In addition to the policies outlined above, there are a few other types of coverage your shoe line business may require depending on certain aspects of your operations. Some of these might not apply to you, so be sure to ask your agent which policies are right for your business.
Product Liability Insurance
You want your shoe line to make your customers happy and satisfied with their purchases. However, there is always a chance that a customer could decide that your product caused them injury and sue your business over it. A product liability policy will pay your legal defense costs in these circumstances. It will pay for your lawyer and for a settlement if necessary.
Commercial Umbrella Insurance
A commercial umbrella insurance policy will pick up where your general liability insurance policy leaves off. If you exceed the limits of your general liability policy, such as if you were to lose a big lawsuit, the umbrella policy would kick in and start paying. It will help you avoid paying damages out of pocket.
Additional Steps To Protect Your Business
Although it’s easy (and essential) to invest in business insurance, it should not be your frontline defense. Yes, insurance will compensate for your business’ financial losses after an incident occurs, but it’s much better to avoid losses altogether.
With this in mind, here are several things you can do to better protect your business:
- Use legally robust contracts and other business documents. (We offer free templates for some of the most common legal forms.)
- Set up a limited liability company (LLC) or corporation to protect your personal assets. (Visit our step-by-step guides to learn how to form an LLC or corporation in your state.)
- Stay up to date with business licensing.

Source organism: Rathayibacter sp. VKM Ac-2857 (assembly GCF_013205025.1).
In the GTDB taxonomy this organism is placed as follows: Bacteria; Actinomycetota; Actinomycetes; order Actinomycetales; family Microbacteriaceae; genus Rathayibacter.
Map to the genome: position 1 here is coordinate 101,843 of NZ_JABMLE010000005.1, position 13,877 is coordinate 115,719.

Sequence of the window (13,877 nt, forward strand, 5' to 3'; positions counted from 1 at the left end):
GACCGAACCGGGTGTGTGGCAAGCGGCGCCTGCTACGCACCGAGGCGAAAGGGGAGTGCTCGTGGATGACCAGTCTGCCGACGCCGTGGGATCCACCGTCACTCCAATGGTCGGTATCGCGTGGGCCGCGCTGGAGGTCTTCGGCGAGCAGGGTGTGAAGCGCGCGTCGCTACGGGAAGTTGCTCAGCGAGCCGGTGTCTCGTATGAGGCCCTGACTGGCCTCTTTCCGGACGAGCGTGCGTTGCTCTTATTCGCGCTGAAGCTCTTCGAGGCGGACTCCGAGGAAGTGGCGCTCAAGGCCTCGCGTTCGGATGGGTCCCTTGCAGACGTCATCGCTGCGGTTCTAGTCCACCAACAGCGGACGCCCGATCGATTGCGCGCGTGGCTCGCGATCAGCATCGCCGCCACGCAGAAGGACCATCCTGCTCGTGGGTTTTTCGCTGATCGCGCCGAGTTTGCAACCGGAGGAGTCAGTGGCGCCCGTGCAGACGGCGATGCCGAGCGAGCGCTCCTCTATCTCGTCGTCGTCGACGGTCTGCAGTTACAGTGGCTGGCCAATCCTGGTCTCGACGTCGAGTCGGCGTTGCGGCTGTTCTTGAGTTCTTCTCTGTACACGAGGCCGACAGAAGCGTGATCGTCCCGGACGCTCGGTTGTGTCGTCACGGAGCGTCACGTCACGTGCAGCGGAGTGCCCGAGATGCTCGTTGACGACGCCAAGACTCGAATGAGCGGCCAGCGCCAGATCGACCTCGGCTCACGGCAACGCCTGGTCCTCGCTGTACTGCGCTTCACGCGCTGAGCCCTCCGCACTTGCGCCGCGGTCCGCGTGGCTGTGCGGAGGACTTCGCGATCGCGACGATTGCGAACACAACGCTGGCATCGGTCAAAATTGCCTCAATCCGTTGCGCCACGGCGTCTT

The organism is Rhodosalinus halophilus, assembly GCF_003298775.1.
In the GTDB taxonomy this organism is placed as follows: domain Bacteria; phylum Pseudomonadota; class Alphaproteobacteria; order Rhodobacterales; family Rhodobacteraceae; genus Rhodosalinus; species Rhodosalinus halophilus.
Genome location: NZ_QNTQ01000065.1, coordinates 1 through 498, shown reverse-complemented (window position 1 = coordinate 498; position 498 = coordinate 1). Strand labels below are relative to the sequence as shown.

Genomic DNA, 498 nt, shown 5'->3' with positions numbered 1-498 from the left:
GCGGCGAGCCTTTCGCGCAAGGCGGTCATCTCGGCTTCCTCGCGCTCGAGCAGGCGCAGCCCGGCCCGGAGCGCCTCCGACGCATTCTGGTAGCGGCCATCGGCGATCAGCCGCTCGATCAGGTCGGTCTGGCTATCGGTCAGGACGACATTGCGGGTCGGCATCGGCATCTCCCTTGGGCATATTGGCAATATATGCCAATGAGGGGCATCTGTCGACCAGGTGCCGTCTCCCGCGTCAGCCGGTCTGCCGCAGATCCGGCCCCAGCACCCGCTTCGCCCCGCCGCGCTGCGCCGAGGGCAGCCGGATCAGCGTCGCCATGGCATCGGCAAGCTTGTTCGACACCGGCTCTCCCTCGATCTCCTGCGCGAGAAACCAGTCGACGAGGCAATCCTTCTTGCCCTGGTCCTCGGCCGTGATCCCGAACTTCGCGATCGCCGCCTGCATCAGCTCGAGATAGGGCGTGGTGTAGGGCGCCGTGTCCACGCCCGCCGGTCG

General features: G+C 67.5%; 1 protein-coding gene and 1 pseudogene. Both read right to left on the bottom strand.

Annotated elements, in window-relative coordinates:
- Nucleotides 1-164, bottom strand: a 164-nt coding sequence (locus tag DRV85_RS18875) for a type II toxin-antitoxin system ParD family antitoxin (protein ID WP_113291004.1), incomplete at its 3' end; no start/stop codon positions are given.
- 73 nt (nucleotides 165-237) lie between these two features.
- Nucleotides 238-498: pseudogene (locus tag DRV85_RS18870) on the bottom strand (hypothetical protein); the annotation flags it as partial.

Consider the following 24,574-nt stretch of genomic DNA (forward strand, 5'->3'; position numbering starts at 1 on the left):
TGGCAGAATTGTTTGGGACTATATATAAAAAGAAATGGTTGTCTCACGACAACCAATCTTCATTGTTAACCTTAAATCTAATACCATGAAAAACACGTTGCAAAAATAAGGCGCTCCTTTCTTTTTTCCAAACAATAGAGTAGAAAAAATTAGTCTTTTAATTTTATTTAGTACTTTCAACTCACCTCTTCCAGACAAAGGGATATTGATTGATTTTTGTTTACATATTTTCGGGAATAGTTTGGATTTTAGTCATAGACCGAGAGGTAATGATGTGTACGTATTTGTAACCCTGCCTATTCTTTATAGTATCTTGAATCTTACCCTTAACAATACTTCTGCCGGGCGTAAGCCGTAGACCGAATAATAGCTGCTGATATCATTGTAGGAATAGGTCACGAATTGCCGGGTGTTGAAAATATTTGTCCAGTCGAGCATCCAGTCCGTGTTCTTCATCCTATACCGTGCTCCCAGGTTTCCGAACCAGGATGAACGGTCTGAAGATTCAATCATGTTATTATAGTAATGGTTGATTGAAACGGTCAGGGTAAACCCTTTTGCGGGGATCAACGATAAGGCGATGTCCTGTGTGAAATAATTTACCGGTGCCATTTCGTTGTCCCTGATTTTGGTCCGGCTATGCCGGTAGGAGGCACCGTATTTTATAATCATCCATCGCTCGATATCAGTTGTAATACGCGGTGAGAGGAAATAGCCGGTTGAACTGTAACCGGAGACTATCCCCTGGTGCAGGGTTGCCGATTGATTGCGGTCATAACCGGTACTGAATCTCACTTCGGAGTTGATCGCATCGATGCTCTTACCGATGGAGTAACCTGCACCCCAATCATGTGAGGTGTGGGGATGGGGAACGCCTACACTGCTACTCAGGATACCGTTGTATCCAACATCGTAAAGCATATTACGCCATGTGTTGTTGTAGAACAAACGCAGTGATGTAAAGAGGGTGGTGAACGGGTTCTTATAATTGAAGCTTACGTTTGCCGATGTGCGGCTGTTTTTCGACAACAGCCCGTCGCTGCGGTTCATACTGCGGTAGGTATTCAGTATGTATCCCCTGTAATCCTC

- Streamline your business’ internal processes. This will remove unnecessary variables from common tasks and create a safe, consistent environment for conducting business.
- If your business is an LLC, look into LLC Insurance.
Steps After Getting Business Insurance
Depending on where you are in your business building process, here are some other actions you may need to take before getting started:
- If you’re just starting, finding the best name for your business is a great first step. Check out TRUiC’s Business Name Generator.
- After finding the perfect name, get a logo with our Logo Generator.
- Every business needs a website. Using a website builder like the GoDaddy Website Builder or Wix makes building a website simple and fast! Check out our review of the Best Website Builder.
Business Insurance is the Best Way to Protect Your Business
If you're starting a new business, then you need business insurance. It's as simple as that. The protection offered by an LLC will protect your personal assets, but your business's assets are still open to liability in the case of a lawsuit or other loss.
Be sure that everything you've built is safe by getting business insurance.
Frequently Asked Questions
What is included in a business owner’s policy?
A typical business owner’s policy includes general liability, business interruption, and commercial property insurance. However, BOPs are often customizable, so your agent may recommend adding professional liability, commercial auto, or other types of coverage to your package depending on your company’s needs.
What is the difference between business insurance and general liability insurance?
"Business insurance" is a generic term used to describe many different types of coverage a business may need. General liability insurance, on the other hand, is a specific type of coverage that business owners need to protect their assets.
Do I need insurance before I start a business?
You should invest in insurance coverage for your business before your first interaction with a customer. Although the cost of insurance may seem high for a brand new business, it’s best to be proactive when it comes to protecting your assets. After all, you can’t buy insurance to cover a loss that has already occurred.
Will insurance protect my business from everything?
Not necessarily. Certain exceptions may be written directly into your policy, and some perils may be entirely uninsurable. Be sure to discuss the scope of your policy in-depth with your agent to avoid being blindsided by holes in your coverage.